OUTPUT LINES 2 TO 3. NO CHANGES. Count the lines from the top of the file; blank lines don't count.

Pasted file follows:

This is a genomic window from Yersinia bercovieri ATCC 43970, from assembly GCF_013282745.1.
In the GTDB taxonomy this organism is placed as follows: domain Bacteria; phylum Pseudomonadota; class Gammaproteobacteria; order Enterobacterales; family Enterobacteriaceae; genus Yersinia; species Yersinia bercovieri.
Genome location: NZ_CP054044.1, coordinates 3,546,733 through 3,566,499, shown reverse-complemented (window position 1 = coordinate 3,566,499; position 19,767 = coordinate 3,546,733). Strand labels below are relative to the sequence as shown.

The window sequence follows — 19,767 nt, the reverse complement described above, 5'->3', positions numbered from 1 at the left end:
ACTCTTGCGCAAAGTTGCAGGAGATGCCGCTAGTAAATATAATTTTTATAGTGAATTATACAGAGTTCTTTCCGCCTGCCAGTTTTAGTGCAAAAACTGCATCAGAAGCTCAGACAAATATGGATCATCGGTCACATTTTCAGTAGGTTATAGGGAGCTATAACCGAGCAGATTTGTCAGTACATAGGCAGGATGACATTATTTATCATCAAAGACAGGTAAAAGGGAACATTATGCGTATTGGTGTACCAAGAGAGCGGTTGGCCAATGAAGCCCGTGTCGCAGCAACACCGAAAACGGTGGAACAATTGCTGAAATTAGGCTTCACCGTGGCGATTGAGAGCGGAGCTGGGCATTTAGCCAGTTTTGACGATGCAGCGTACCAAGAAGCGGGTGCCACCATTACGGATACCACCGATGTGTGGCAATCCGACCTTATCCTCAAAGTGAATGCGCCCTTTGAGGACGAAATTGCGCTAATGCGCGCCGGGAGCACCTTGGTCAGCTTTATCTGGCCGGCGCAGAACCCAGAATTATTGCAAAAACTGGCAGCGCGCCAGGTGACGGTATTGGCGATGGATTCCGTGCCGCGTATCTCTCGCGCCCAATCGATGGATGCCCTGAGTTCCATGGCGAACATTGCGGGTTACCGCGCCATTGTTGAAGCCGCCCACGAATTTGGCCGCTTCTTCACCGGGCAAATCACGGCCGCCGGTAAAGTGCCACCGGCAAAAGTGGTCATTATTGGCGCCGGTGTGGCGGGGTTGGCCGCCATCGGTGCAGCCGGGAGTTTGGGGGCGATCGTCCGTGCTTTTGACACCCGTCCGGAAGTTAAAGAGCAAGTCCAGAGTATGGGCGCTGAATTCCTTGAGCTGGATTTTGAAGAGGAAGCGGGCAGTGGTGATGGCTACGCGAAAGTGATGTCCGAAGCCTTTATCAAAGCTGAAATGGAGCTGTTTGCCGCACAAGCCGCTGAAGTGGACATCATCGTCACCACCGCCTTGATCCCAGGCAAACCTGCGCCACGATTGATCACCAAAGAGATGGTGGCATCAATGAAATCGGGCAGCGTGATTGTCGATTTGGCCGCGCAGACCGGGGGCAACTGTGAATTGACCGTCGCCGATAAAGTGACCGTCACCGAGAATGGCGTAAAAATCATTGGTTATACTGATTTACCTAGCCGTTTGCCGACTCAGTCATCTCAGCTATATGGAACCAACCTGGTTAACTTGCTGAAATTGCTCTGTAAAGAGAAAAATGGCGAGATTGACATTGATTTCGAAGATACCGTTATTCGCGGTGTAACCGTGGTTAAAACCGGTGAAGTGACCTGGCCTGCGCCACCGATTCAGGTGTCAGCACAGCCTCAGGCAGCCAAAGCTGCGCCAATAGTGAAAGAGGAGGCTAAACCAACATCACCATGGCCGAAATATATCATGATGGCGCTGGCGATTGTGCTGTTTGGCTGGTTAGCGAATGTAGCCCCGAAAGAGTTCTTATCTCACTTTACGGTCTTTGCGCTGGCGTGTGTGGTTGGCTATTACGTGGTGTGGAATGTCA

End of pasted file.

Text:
In the GTDB taxonomy this organism is placed as follows: domain Bacteria; phylum Pseudomonadota; class Gammaproteobacteria; order Enterobacterales; family Enterobacteriaceae; genus Yersinia; species Yersinia bercovieri.
Genome location: NZ_CP054044.1, coordinates 3,546,733 through 3,566,499, shown reverse-complemented (window position 1 = coordinate 3,566,499; position 19,767 = coordinate 3,546,733). Strand labels below are relative to the sequence as shown.